Central banks’ voting records and future policy
Kateřina Šmídková, Jan Zapal, Roman Horváth, 13 November 2011
Does the publishing of voting records improve the transparency of monetary policy? This column argues voting records indeed contain informative power about future monetary policy but only if there is sufficient independence in voting across board members and if the signals about the optimal policy rate are noisy.
Monetary-policy transparency has several dimensions, such as volume, quality, and timeliness of disclosed information. Transparency-cautious central banks typically release the voting records from monetary-policy meetings together with the minutes.
Topics: Macroeconomic policy, Monetary policy
Tags: Central Banks, monetary policy, transparency
The damaged ECB legitimacy
Anne Sibert, 15 September 2011
The European Central Bank was once known for its focus on price stability. Since the global economic crisis, however, its role has extended to saving banks and sovereign countries. This column argues that such a move has badly harmed the institution’s legitimacy – something that will damage both its policy effectiveness and confidence in the governing bodies of the EU as a whole.
The ECB’s role has evolved in its decade-long existence. In this note I describe how the choices of the ECB have damaged the institution’s legitimacy.
Topics: EU policies, Europe's nations and regions, Global crisis, Institutions and economics
Tags: ECB, Eurozone crisis, transparency
Drawing a line under Europe’s crisis
Barry Eichengreen, 17 June 2010
Financial crises feed on uncertainty. This essay warns that the longer the Eurozone crisis is allowed to linger, the greater will be the damage. But Europe can take concrete actions to bring it to an end. It should make bank stress tests public, provide more clarity on its special purpose vehicle, move forward with restructuring Greece’s debt, and support growth through quantitative easing.
Financial crises feed on uncertainty. The longer uncertainty is allowed to linger, the greater the damage to confidence and the more difficult it becomes to repair. It is essential therefore that European policymakers move decisively to draw a line under the crisis.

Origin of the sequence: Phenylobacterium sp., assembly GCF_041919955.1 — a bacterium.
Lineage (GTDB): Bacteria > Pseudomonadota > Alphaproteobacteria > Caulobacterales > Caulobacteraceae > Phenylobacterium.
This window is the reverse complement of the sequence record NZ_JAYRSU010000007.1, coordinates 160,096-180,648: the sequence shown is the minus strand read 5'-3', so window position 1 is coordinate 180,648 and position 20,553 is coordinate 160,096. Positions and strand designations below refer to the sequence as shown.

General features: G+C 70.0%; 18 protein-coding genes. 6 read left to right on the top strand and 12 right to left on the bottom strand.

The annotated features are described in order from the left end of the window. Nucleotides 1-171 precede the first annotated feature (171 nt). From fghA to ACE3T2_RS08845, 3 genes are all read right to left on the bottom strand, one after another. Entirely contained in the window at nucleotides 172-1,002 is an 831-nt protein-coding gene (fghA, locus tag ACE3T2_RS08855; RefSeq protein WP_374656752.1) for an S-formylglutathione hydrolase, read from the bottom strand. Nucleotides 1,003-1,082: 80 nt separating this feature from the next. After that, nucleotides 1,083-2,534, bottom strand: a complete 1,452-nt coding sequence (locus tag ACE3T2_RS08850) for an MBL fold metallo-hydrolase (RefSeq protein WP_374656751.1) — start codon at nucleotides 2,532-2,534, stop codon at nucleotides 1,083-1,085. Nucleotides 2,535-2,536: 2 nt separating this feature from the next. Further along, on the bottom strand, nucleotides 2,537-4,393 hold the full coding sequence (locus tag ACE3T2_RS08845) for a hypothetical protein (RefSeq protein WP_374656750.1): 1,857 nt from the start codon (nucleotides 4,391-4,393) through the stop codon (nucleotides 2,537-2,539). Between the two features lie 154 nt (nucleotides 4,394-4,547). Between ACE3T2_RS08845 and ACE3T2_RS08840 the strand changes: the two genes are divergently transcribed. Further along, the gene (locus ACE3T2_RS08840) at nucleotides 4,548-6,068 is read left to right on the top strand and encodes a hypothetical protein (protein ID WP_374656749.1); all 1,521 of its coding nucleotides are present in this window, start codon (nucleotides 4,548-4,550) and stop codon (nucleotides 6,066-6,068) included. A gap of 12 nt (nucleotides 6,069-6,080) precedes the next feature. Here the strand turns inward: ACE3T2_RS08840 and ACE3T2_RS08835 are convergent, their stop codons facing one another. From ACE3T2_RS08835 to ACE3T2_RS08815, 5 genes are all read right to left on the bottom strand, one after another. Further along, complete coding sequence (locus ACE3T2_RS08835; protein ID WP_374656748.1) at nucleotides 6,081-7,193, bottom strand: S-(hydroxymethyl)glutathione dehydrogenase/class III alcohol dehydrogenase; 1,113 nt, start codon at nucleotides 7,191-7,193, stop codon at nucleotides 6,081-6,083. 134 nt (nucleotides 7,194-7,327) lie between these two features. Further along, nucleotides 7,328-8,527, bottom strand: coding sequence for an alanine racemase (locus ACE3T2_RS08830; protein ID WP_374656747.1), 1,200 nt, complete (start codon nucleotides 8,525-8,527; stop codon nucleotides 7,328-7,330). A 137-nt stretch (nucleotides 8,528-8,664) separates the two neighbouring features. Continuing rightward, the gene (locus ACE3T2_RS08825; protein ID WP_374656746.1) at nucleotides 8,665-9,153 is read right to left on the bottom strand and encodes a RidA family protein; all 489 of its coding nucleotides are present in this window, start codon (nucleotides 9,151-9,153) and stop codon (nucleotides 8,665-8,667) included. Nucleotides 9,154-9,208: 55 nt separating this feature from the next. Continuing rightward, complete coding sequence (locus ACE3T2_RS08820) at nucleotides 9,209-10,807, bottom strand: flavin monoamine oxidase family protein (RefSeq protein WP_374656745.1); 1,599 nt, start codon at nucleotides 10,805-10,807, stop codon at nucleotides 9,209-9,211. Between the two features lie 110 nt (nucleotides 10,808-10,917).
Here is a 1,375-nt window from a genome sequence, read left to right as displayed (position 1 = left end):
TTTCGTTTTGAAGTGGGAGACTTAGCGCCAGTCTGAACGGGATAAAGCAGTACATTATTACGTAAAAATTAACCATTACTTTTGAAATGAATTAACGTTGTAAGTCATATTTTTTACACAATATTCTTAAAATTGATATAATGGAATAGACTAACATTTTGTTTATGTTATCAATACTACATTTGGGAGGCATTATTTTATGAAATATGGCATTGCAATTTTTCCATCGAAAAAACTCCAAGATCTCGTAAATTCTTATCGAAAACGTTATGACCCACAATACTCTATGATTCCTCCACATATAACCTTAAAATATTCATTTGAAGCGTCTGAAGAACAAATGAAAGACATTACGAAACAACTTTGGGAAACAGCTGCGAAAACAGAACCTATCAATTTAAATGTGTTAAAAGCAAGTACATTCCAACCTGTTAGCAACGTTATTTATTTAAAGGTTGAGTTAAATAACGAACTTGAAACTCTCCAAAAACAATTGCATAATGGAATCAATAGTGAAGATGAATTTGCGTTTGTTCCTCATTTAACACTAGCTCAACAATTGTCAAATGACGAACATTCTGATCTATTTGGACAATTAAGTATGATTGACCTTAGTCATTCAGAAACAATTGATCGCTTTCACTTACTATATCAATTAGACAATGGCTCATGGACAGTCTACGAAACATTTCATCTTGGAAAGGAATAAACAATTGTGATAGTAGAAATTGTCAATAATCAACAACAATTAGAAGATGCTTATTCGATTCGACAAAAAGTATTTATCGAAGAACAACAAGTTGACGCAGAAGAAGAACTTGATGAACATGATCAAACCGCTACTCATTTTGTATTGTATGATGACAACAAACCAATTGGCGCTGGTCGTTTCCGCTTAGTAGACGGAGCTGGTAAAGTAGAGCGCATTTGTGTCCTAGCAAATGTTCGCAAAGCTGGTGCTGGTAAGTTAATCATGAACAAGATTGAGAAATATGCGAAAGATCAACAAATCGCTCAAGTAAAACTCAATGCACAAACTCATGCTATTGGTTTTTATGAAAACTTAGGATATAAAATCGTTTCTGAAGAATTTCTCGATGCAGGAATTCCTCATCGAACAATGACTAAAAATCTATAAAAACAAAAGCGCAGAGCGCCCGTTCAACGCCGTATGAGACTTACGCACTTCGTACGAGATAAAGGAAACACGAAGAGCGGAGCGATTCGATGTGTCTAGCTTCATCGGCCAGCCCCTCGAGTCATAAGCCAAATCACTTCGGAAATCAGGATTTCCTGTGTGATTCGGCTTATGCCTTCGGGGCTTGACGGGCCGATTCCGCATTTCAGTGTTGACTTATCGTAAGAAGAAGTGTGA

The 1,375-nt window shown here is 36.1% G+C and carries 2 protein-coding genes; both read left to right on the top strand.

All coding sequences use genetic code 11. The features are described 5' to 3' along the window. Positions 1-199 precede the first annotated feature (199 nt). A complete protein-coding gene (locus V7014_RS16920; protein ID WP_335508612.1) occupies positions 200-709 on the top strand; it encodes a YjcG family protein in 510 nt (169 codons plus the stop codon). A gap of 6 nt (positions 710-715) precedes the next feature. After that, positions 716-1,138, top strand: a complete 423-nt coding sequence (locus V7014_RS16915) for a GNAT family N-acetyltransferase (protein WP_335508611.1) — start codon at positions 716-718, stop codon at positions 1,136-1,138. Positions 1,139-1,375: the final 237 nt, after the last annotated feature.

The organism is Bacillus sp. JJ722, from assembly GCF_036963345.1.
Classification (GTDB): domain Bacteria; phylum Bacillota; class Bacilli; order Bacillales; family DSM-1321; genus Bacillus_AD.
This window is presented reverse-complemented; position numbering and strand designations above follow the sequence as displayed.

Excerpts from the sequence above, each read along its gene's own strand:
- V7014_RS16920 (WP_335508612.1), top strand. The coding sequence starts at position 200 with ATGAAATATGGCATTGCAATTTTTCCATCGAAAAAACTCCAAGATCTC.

Topics: EU institutions
Tags: Eurozone crisis, Eurozone rescue, transparency, uncertainty
Extracting more from EITI
Helmut Reisen, Dilan Ölcer, 17 February 2009
The Extractive Industries Transparency Initiative has directed the international community’s attention to a sector that has traditionally been veiled in secrecy. But it has not been effective in producing change. Why have so many resource-rich countries failed to lower perceived corruption? This column points to low-quality information provided in reports and weak civil societies in resource-rich countries as possible explanations. Reforms and improvements are needed.
The Extractive Industries Transparency Initiative (EITI) has been highly promoted as a tool for increasing transparency and curbing corruption, as part of the international soft law on which the international community increasingly relies (
Tags: Corruption, extractive industries, transparency
Optimal central bank transparency
Carin van der Cruijsen, Sylvester Eijffinger, Lex Hoogduin , 12 August 2008
Transparency is the new trend in central banking, but it has both costs and benefits. This column discusses research aimed at identifying the optimal level of transparency. The results suggest that US and European central banks may be too transparent.
In recent decades, both monetary theory and monetary policymakers have come to emphasise the importance of expectations for the transmission of monetary policy.1 The New Keynesian model – more particularly the Phillips curve embedded in it – explains current inflation by the output gap and expected future inflation.
Topics: Monetary policy
Tags: Central Banks, transparency